Passing values through functions

Not too sure why Rust takes ownership if we do something like this.

fn main()
{
	let x:u32 = 10;
	let y:u32 = 20;
	
	println!("Value is: {}", cal_rect(x, y));
	
	println!("{}", x); // This is invalid as the cal_rect() function took ownership of x and y
	
	
}

fn cal_rect(x:u32, y:u32) -> u32
{
	x * y
}

I know that we can use references in the cal_rect() to borrow the reference rather than to take ownership but why can’t the cal_rect() function by default just copy the value of x and y instead of taking ownership, like Java does it?

Have you actually tried to run this? Because it does compile and run

https://play.rust-lang.org/?version=stable&mode=debug&edition=2018&gist=ea9027fff67c7ef8294db2243588a6de

Note that u32 implements the Copy trait which gives it copy semantics. Meaning everywhere that it would have moved, it is copied instead. (note that both a move and a copy compile down to the exact same code, and the difference is only in terms of compiler analysis)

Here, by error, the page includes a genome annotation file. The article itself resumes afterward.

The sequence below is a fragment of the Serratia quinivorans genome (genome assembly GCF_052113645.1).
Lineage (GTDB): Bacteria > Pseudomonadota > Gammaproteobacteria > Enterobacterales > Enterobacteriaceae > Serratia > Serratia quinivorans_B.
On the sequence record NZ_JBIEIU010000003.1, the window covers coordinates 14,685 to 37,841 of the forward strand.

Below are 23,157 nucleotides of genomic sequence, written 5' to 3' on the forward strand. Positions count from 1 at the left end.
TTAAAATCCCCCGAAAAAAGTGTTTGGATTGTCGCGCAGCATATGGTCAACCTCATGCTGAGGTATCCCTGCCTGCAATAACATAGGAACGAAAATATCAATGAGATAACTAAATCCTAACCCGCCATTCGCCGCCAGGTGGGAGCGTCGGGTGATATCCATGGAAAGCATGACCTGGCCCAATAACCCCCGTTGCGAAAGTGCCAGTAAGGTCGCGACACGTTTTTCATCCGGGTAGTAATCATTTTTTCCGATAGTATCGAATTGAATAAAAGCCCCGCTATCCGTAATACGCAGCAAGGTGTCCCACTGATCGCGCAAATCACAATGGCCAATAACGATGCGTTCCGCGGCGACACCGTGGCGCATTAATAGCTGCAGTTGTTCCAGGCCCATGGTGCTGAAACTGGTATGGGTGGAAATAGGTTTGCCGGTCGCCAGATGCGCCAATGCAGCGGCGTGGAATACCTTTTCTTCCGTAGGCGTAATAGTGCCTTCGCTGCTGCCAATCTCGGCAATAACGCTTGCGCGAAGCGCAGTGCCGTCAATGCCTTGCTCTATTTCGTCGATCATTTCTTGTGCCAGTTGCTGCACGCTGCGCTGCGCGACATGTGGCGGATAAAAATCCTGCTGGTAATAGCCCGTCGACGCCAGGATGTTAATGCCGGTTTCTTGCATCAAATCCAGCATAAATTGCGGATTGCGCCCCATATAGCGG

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I thought it didn’t compile I remember reading it from somehwere? Or did they do an update to their compiler.

I thought I read somehwere that you have to use reference when refering to a variable when passing it through a function?

Like @KrishnaSannasi says, if a type implements Copy trait its values follow copy semantics. Move semantics transfer ownership from caller to the called function, hence we may need to use reference. There is a section in stdlib discussing whether to implement Copy for user types.

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